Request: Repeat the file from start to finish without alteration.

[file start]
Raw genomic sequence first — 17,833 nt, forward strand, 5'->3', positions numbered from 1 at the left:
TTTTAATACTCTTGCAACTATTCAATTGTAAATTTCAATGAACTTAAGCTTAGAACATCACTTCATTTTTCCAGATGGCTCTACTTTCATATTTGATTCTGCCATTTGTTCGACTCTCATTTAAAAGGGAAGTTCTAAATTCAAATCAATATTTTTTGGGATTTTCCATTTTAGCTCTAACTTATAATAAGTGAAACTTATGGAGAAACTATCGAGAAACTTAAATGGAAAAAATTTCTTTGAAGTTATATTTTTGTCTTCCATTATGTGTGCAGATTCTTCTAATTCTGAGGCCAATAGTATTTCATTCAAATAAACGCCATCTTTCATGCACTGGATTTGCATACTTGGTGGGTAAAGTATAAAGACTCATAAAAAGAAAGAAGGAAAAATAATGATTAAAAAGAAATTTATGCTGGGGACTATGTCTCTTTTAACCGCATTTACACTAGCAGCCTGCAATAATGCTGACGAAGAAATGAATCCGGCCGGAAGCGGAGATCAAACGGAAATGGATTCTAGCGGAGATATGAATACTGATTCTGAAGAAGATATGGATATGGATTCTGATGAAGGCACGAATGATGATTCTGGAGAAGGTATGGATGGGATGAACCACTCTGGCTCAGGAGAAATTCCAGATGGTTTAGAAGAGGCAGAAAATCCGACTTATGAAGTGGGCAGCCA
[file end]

Raw genomic sequence first — 17,833 nt, forward strand, 5'->3', positions numbered from 1 at the left:
TTTTAATACTCTTGCAACTATTCAATTGTAAATTTCAATGAACTTAAGCTTAGAACATCACTTCATTTTTCCAGATGGCTCTACTTTCATATTTGATTCTGCCATTTGTTCGACTCTCATTTAAAAGGGAAGTTCTAAATTCAAATCAATATTTTTTGGGATTTTCCATTTTAGCTCTAACTTATAATAAGTGAAACTTATGGAGAAACTATCGAGAAACTTAAATGGAAAAAATTTCTTTGAAGTTATATTTTTGTCTTCCATTATGTGTGCAGATTCTTCTAATTCTGAGGCCAATAGTATTTCATTCAAATAAACGCCATCTTTCATGCACTGGATTTGCATACTTGGTGGGTAAAGTATAAAGACTCATAAAAAGAAAGAAGGAAAAATAATGATTAAAAAGAAATTTATGCTGGGGACTATGTCTCTTTTAACCGCATTTACACTAGCAGCCTGCAATAATGCTGACGAAGAAATGAATCCGGCCGGAAGCGGAGATCAAACGGAAATGGATTCTAGCGGAGATATGAATACTGATTCTGAAGAAGATATGGATATGGATTCTGATGAAGGCACGAATGATGATTCTGGAGAAGGTATGGATGGGATGAACCACTCTGGCTCAGGAGAAATTCCAGATGGTTTAGAAGAGGCAGAAAATCCGACTTATGAAGTGGGCAGCCA